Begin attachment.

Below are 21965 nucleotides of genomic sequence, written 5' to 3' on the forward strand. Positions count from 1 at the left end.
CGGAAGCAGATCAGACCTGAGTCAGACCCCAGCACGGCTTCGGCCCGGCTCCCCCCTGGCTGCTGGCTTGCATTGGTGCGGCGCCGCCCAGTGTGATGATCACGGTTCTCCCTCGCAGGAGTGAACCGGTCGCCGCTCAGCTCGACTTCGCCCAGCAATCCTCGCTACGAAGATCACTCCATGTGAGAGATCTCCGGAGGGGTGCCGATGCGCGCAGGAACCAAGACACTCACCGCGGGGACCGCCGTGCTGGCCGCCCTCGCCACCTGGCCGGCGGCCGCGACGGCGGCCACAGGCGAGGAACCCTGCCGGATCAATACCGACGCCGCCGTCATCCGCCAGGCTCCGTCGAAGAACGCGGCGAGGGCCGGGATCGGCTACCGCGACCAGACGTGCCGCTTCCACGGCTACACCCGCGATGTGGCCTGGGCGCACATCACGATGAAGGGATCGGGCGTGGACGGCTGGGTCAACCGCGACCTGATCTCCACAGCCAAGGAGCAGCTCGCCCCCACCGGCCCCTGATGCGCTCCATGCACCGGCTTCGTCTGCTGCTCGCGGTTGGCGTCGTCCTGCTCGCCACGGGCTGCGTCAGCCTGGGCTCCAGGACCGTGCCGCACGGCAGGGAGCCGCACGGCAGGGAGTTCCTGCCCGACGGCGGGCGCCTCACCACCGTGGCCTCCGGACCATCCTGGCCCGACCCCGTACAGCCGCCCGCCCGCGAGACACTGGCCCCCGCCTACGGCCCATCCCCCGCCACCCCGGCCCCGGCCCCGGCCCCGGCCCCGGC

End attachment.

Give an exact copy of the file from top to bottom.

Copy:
Below are 21965 nucleotides of genomic sequence, written 5' to 3' on the forward strand. Positions count from 1 at the left end.
CGGAAGCAGATCAGACCTGAGTCAGACCCCAGCACGGCTTCGGCCCGGCTCCCCCCTGGCTGCTGGCTTGCATTGGTGCGGCGCCGCCCAGTGTGATGATCACGGTTCTCCCTCGCAGGAGTGAACCGGTCGCCGCTCAGCTCGACTTCGCCCAGCAATCCTCGCTACGAAGATCACTCCATGTGAGAGATCTCCGGAGGGGTGCCGATGCGCGCAGGAACCAAGACACTCACCGCGGGGACCGCCGTGCTGGCCGCCCTCGCCACCTGGCCGGCGGCCGCGACGGCGGCCACAGGCGAGGAACCCTGCCGGATCAATACCGACGCCGCCGTCATCCGCCAGGCTCCGTCGAAGAACGCGGCGAGGGCCGGGATCGGCTACCGCGACCAGACGTGCCGCTTCCACGGCTACACCCGCGATGTGGCCTGGGCGCACATCACGATGAAGGGATCGGGCGTGGACGGCTGGGTCAACCGCGACCTGATCTCCACAGCCAAGGAGCAGCTCGCCCCCACCGGCCCCTGATGCGCTCCATGCACCGGCTTCGTCTGCTGCTCGCGGTTGGCGTCGTCCTGCTCGCCACGGGCTGCGTCAGCCTGGGCTCCAGGACCGTGCCGCACGGCAGGGAGCCGCACGGCAGGGAGTTCCTGCCCGACGGCGGGCGCCTCACCACCGTGGCCTCCGGACCATCCTGGCCCGACCCCGTACAGCCGCCCGCCCGCGAGACACTGGCCCCCGCCTACGGCCCATCCCCCGCCACCCCGGCCCCGGCCCCGGCCCCGGCCCCGGC